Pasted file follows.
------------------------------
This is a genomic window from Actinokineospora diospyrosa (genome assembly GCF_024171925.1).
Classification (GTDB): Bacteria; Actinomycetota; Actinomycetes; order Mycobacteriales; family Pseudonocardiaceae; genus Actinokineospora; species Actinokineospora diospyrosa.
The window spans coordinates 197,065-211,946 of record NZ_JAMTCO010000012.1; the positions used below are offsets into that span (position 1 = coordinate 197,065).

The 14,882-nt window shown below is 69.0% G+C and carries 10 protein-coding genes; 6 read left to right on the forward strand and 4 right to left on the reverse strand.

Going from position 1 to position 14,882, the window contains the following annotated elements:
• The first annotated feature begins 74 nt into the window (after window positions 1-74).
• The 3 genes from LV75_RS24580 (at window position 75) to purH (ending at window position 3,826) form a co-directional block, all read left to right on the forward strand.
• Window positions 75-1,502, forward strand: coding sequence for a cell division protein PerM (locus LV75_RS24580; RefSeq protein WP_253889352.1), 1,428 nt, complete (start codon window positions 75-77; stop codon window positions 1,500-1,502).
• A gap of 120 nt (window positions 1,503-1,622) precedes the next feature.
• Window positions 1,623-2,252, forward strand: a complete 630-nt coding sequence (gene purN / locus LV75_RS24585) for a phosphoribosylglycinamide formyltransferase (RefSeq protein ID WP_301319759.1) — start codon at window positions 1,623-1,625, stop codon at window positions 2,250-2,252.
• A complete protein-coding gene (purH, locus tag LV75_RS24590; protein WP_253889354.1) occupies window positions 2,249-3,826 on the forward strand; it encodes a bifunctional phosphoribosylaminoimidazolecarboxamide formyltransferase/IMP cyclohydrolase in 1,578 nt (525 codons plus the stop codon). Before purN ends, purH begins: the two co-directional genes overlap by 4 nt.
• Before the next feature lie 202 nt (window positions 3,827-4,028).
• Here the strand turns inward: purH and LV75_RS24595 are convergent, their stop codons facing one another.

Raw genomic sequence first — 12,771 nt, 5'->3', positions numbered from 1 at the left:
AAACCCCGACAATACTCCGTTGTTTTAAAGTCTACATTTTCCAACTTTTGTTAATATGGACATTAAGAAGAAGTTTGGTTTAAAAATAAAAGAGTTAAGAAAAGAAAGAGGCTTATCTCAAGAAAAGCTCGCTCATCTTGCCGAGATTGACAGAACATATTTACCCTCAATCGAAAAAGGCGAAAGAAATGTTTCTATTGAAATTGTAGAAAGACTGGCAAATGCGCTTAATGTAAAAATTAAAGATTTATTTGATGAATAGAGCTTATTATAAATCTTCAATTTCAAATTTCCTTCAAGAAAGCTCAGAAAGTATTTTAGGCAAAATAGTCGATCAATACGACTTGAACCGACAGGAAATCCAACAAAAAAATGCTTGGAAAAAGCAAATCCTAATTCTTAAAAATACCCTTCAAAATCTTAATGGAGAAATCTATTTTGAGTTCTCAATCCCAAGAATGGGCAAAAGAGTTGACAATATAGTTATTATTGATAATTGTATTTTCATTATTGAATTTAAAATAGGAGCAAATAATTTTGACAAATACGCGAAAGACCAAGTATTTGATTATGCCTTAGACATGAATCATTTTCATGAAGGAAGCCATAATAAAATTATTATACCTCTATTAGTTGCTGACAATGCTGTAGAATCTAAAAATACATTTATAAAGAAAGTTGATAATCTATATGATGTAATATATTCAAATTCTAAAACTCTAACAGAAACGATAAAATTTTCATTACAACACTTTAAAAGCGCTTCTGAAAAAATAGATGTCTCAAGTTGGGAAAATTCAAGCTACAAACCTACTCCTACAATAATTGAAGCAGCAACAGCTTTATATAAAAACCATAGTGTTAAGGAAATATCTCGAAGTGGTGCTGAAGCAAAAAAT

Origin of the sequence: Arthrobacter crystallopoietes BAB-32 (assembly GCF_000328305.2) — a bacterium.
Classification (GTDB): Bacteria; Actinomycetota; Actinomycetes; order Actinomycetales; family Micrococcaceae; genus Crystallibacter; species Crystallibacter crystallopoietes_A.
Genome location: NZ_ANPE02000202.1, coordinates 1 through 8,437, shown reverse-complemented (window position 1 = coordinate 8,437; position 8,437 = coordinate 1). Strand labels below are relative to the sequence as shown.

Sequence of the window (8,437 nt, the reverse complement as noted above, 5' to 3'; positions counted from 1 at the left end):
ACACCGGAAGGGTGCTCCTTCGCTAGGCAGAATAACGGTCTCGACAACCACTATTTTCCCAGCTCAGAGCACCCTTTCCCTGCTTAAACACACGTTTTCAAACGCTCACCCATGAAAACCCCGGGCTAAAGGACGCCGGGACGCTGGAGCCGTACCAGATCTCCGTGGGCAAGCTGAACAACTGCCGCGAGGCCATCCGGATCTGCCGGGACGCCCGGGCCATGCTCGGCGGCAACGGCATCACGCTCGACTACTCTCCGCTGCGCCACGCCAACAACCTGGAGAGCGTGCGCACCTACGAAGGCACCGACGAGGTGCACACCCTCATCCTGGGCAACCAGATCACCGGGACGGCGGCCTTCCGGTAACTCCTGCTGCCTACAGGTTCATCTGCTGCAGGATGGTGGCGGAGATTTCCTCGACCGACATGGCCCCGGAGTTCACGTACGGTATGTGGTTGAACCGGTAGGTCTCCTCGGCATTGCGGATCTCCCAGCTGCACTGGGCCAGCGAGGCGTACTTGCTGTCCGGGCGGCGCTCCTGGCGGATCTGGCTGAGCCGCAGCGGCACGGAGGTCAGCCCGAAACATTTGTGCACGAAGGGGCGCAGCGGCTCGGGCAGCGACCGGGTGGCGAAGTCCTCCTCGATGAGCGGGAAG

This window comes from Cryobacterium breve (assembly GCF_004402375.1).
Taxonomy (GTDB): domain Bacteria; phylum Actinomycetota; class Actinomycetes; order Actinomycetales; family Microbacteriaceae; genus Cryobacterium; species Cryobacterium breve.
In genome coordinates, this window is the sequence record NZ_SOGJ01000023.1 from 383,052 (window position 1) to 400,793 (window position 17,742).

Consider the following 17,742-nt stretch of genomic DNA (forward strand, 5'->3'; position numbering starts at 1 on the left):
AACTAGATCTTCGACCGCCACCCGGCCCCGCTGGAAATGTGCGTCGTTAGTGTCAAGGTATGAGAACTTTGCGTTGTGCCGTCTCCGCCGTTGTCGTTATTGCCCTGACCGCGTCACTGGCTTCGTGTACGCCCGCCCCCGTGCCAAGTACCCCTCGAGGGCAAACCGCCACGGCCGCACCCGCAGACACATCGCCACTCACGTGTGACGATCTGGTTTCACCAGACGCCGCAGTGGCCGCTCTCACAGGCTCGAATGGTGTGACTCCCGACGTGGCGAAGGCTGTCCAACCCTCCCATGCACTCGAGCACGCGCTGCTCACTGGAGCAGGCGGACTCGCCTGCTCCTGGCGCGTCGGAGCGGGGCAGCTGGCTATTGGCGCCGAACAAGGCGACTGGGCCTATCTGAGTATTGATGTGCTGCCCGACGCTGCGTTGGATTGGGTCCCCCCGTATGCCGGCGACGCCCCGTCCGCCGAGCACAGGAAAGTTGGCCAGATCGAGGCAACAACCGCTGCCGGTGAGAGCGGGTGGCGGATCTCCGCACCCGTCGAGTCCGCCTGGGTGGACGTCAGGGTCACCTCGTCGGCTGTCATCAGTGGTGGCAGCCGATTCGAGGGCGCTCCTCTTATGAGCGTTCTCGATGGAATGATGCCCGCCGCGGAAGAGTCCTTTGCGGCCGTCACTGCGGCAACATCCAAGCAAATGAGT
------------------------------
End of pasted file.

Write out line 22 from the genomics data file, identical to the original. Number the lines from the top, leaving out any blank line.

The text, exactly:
Taxonomy (GTDB): domain Bacteria; phylum Actinomycetota; class Actinomycetes; order Actinomycetales; family Microbacteriaceae; genus Cryobacterium; species Cryobacterium breve.